As one might expect from a school located in Gettysburg, the eponymous college is all about history. The annual November 19 Fortenbaugh Lecture honoring the Gettysburg Address is attended by many students, and the history major is extremely strong. Gettysburg even offers a Civil War Era Studies minor, and its Civil War Institute is nationally acclaimed. Other popular subjects include English, biology, psychology, political science, organization and management studies, and economics; students can even design their own majors. Many programs have built-in internship opportunities. Classes are small and discussion-based. Most students do research and all must complete a capstone project in order to graduate. The rural setting sacrifices much in the way of off-campus activities, but if you’re a fan of hills and grass, this might be the place for you. On-campus housing is provided for all for years (very few leave); top students get first dibs. The architecture is eclectic; perhaps most noteworthy are the buildings left over from the Civil War that have been repurposed into dormitories. Drinking is prohibited, but the fact that a third of all students are involved in Greek life is probably an indication that that rule isn’t enforced too strictly; the social scene revolves around parties. 60 percent of students study abroad and a whopping 85 percent are actively involved in community service. The women of Gettysburg College tend to have more success in Division III than do the men. Learn more here.

  • Acceptance rate: 46%
  • Total enrollment (all undergraduates): 2,400
  • Without financial aid, expect to pay: $69,850 per year
  • Percentage of undergraduates receiving financial aid: 75%
  • Average SAT range: 1270–1410. SAT optional.
  • Average ACT range: 26–30. ACT optional.
  • Application track: Early Decision I and II, Regular Decision. Accepts Common Application.

Haverford College

Though not as widely known as some other elite liberal arts colleges on the East Coast, Haverford is up to snuff in all regards. The school’s honor code, rooted in its Quaker heritage, is all about giving students as much autonomy as possible. Exams are self-scheduled and self-monitored and underage drinking is self-regulated. Haverford partners with nearby Bryn Mawr for a variety of things (see Bryn Mawr’s entry in the last installment for more detail). Academics are rigorous; students are so busy taking mandatory classes in the social sciences, natural sciences, and humanities and writing senior theses on top of their chosen majors that social life can become stale, especially without any Greek system to speak of. The school’s location just outside of Philadelphia, however, offers what is at times a much-needed escape. Biology, English, psychology, chemistry, physics, mathematics, and economics are among the most popular concentrations. Haverford’s advisory system, which provides students with an assortment of mentors, and its famously approachable professors, 60% of which live on campus, help mitigate the stress associated with heavy workloads. The Center for Peace and Global Citizenship provides students with internships and about half study abroad. Political activism is not a large part of Haverford’s culture, and some students say that the honor code’s emphasis on openness actually makes it hard for students to talk about real issues without offending people. The dormitories are some of the best in the country; most are singles and offer plenty of space, and some even sport kitchens and individual bathrooms. The Quaker connectedness to nature is evident within the campus: trees and ponds abound. Sports are also big: six quarters of athletic activity are mandated. Division III men’s cross-country is perennially competitive. Football was outlawed in 1971, and the Haverford varsity cricket team is the only one in the United States. Financial aid extremely generous. Learn more here.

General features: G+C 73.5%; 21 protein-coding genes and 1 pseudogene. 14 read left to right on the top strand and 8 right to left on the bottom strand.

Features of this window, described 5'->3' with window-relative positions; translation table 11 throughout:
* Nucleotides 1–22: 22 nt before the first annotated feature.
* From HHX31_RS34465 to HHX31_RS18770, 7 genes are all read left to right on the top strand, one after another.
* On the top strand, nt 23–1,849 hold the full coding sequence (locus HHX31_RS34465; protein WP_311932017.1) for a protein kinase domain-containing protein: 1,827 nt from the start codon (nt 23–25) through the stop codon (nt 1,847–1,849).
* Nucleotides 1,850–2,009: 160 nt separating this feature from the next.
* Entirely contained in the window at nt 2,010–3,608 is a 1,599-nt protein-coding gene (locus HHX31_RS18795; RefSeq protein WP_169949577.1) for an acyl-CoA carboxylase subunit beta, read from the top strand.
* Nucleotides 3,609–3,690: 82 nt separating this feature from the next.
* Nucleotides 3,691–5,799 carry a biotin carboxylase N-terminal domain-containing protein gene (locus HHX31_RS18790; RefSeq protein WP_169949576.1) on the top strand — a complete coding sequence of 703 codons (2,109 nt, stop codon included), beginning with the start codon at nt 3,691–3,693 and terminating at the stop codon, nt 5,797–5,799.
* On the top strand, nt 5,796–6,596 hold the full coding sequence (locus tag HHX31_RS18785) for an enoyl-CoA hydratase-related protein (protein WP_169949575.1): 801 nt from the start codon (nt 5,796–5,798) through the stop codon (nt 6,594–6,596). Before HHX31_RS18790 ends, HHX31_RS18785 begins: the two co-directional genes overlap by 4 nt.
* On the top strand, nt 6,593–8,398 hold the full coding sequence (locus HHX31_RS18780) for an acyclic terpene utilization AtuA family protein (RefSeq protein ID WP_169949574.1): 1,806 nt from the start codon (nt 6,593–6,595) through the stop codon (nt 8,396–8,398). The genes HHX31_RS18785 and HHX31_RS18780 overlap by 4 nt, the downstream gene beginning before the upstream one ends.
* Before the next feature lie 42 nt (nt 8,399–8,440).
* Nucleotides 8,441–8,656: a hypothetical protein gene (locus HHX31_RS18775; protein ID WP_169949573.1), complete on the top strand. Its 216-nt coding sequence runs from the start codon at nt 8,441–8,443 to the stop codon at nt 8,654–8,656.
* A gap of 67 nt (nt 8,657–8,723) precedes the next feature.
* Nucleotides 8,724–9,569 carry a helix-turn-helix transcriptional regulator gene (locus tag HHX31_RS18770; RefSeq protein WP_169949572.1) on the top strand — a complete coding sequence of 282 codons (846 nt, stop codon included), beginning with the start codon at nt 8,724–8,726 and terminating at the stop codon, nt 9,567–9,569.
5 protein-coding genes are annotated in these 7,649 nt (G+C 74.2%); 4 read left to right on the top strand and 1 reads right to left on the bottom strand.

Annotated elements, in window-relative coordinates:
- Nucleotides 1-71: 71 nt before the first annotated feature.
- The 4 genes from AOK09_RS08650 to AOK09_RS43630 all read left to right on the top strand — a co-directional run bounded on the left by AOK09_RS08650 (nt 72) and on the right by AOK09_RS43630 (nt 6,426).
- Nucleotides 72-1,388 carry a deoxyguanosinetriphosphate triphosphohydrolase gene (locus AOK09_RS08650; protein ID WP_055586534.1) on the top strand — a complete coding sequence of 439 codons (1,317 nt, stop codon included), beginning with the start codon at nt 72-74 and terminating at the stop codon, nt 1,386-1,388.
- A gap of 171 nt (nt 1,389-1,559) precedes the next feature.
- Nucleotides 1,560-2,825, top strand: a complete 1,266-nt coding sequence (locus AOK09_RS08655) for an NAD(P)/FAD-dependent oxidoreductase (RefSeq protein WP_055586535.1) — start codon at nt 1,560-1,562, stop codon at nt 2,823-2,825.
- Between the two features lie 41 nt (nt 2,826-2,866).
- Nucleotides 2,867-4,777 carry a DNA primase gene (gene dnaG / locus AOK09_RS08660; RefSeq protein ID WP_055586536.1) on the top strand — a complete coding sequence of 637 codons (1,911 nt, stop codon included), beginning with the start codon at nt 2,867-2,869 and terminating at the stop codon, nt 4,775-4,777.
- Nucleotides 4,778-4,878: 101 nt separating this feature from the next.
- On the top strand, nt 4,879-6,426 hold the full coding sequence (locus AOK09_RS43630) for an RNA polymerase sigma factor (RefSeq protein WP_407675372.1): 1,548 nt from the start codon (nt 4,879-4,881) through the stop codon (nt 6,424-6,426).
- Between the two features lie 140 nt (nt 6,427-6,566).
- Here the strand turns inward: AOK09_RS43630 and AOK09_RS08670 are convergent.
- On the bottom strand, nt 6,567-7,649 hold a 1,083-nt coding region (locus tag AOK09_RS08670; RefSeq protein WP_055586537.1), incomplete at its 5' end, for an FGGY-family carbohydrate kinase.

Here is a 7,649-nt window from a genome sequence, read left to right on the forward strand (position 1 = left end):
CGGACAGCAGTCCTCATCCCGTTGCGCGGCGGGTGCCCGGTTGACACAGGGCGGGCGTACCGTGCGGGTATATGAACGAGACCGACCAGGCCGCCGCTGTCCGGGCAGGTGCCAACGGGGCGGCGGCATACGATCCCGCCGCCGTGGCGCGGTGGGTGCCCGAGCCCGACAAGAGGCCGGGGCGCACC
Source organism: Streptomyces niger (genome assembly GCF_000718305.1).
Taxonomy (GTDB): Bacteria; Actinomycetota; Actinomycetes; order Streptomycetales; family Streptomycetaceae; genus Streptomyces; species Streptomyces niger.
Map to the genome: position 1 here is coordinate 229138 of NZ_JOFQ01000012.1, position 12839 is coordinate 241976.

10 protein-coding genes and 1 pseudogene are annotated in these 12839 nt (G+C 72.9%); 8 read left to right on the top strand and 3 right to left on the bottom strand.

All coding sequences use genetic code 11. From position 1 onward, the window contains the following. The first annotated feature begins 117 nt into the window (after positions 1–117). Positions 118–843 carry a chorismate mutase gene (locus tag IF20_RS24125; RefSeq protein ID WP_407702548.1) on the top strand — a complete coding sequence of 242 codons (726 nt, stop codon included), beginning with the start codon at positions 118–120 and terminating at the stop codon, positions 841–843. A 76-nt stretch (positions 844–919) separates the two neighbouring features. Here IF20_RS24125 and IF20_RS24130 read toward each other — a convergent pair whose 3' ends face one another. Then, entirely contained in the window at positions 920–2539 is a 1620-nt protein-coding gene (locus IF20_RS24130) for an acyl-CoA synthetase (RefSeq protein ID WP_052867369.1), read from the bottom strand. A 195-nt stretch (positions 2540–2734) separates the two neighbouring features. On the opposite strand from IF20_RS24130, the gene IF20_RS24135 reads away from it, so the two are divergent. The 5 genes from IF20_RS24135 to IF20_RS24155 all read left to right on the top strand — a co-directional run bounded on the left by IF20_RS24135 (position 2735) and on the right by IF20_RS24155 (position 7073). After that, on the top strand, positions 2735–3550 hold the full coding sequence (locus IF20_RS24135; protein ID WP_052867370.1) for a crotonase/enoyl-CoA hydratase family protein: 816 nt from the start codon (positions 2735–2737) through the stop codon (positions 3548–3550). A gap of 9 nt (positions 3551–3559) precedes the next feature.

• Acceptance rate: 20%
  • Total enrollment (all undergraduates): 1,290
  • Without financial aid, expect to pay: $73,468 per year
  • Percentage of students receiving financial aid: 47%
  • Average SAT range: 1390–1530. SAT or ACT required.
  • Average ACT range: 31–34. SAT or ACT required.
  • Application track: Early Decision I and II, Regular Decision. Accepts Common Application with Haverford supplement.

Well, it appears our time today has elapsed. Next up, we’ll tour Pennsylvania colleges beginning with letters “I” through “M.”

This article relied on individual college and university websites, Fiske Guide to Colleges 2020, and a number of national college and university databases for the information presented.